“Energy” options writing and manufacturing from Skrillex, an EDM-festival celebrity by the early 2010s identified for his drops — dramatic buildups that resolve right into a recent beat — however since his heyday, he’s largely labored behind the scenes. (See Justin Bieber’s 2015 smash “Where Are Ü Now,” which he made alongside Diplo.) “Energy” appears to function on wires; it’s taut minimalism, with the supplest layering of sub-bass tones.
The music additionally has writing credit for Pharrell Williams and Chad Hugo, the songwriting and manufacturing duo the Neptunes, identified for his or her work with a large swath of singers and rappers beginning in the Nineteen Nineties. On Thursday, earlier than the launch of “Renaissance,” the singer and songwriter Kelis spoke out on social media, saying these credit have been for a pattern of certainly one of her songs (it turned out to be an interpolation of “Milkshake,” from 2003), and that she hadn’t given permission for its use. Kelis wasn’t a credited author or producer on most of the early albums she made with the Neptunes, and didn’t have credit on “Milkshake.” In a 2020 interview with The Guardian she mentioned she had signed an settlement with the duo when she “was too young and too stupid to double-check it.”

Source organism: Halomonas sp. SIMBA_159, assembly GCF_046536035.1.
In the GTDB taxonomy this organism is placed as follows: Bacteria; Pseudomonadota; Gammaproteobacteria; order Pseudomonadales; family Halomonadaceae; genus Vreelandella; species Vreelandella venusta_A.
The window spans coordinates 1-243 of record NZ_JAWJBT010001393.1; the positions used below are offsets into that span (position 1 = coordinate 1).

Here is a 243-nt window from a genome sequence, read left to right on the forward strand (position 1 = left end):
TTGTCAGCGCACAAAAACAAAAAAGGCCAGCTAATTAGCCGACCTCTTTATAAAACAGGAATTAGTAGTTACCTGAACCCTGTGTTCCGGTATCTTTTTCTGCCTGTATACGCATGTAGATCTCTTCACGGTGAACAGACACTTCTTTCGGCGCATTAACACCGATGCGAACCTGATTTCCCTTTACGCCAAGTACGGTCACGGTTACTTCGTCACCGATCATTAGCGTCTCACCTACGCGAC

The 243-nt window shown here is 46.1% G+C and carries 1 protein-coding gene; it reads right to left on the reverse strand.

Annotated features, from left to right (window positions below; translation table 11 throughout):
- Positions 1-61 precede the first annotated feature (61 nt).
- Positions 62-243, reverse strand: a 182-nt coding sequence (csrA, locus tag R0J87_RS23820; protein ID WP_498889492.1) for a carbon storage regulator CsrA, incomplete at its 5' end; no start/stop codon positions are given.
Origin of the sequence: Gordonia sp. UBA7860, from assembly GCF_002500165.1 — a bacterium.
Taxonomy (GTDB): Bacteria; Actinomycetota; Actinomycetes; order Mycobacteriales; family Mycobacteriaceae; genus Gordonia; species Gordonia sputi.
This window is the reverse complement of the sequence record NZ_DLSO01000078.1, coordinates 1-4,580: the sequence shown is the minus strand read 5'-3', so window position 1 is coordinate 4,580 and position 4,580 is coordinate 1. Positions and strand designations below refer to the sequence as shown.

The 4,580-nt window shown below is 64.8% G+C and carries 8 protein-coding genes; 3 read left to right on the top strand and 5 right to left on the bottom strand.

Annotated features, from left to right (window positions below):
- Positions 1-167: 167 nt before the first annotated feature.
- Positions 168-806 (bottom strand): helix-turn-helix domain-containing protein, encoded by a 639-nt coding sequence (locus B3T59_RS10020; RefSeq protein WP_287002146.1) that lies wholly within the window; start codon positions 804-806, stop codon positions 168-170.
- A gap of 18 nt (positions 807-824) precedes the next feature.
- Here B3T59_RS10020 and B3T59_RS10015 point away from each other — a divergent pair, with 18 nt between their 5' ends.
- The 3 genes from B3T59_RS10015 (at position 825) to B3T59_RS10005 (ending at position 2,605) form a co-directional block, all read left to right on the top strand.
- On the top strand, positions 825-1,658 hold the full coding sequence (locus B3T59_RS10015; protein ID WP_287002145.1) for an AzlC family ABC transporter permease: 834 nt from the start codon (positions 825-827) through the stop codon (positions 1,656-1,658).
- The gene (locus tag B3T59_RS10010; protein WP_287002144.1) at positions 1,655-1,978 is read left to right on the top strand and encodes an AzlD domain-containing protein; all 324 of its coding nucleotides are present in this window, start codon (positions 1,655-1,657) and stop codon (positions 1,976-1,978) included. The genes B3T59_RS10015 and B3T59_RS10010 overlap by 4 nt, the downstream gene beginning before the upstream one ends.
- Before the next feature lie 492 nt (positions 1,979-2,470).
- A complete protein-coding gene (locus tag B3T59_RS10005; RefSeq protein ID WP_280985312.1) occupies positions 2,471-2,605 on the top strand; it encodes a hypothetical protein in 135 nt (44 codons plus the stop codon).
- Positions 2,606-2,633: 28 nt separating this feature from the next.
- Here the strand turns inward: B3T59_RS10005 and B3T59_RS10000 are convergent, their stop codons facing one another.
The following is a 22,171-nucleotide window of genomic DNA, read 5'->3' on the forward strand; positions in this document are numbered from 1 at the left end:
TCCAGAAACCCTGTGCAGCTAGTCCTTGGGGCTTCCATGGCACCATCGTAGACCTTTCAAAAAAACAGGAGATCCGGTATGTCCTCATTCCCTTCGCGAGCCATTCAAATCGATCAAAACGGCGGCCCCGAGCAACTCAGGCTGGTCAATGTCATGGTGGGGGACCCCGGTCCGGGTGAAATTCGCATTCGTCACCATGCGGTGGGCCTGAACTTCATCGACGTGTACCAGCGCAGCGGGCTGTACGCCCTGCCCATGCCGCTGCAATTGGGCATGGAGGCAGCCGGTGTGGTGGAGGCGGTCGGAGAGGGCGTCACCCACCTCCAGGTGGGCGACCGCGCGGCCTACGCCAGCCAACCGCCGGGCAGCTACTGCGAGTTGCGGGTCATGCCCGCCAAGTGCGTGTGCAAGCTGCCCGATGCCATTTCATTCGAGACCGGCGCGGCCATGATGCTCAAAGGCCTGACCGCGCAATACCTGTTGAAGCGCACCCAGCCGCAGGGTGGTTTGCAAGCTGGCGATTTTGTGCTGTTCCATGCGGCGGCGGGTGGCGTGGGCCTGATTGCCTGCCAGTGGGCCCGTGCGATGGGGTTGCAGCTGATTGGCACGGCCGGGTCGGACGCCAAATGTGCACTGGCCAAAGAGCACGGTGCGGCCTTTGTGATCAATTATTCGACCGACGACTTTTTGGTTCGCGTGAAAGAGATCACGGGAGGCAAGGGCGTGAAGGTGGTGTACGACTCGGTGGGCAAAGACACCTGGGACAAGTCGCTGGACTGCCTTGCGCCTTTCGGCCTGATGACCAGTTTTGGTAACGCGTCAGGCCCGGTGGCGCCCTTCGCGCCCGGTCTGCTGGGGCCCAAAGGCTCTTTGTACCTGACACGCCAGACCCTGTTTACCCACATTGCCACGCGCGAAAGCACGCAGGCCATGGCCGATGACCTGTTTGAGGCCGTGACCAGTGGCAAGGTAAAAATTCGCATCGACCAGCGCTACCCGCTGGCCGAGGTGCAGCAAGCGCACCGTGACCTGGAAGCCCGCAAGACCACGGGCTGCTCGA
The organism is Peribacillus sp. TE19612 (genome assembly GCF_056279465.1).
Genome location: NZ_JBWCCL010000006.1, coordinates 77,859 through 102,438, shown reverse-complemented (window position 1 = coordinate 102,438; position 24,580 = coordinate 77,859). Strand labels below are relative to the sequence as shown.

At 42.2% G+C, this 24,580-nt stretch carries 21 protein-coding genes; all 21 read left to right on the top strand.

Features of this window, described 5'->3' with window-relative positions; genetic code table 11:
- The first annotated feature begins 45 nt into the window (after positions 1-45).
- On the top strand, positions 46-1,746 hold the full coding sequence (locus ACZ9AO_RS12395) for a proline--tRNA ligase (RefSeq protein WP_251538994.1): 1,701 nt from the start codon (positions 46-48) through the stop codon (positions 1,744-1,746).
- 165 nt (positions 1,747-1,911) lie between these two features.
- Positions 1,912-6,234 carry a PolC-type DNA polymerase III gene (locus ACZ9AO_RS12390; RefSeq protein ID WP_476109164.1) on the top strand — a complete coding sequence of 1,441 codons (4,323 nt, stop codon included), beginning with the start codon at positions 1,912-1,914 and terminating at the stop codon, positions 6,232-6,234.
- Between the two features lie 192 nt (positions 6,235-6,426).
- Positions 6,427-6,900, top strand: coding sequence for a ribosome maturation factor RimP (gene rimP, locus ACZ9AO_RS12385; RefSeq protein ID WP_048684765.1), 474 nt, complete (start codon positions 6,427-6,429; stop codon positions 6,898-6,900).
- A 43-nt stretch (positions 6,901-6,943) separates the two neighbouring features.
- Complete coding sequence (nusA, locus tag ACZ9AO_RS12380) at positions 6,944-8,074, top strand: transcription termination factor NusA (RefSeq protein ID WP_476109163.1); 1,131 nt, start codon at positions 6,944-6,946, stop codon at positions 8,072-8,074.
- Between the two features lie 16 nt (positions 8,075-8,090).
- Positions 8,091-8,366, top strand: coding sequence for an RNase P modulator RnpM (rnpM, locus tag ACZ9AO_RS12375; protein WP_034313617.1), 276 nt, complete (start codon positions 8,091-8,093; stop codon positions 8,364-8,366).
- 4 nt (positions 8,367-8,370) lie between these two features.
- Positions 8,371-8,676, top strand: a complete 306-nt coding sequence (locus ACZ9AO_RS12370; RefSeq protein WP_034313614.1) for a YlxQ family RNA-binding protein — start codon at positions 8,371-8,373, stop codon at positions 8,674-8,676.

A comparable scenario arose with the album’s lead single, “Break My Soul,” which is indebted to the central Korg motif from Robin S.’s pop-house hit “Show Me Love.” But whether or not her 1992 remix was sampled was initially unclear, and for the first week of the music’s launch, the credit shifted. (The newest model says the Beyoncé music “contains elements” of “Show Me Love.”) The Robin S. music’s afterlife has been strong: Its riff confirmed up in the Brooklyn producer AceMo’s 2019 “Where They At???” that includes John FM, which grew to become a key underground dance anthem earlier than and through the pandemic, in addition to in latest releases from Charli XCX and Daddy Yankee.
Another key to “Break My Soul” is the shouting of exhortations (“Release your wiggle!”) by the New Orleans bounce artist Big Freedia, whom Beyoncé had earlier sampled on “Formation” (2016). Bounce is a New Orleans-bred dance-music fashion that’s dizzyingly quick, bass intensive and heavy on name and response; twerking emerged in response to it.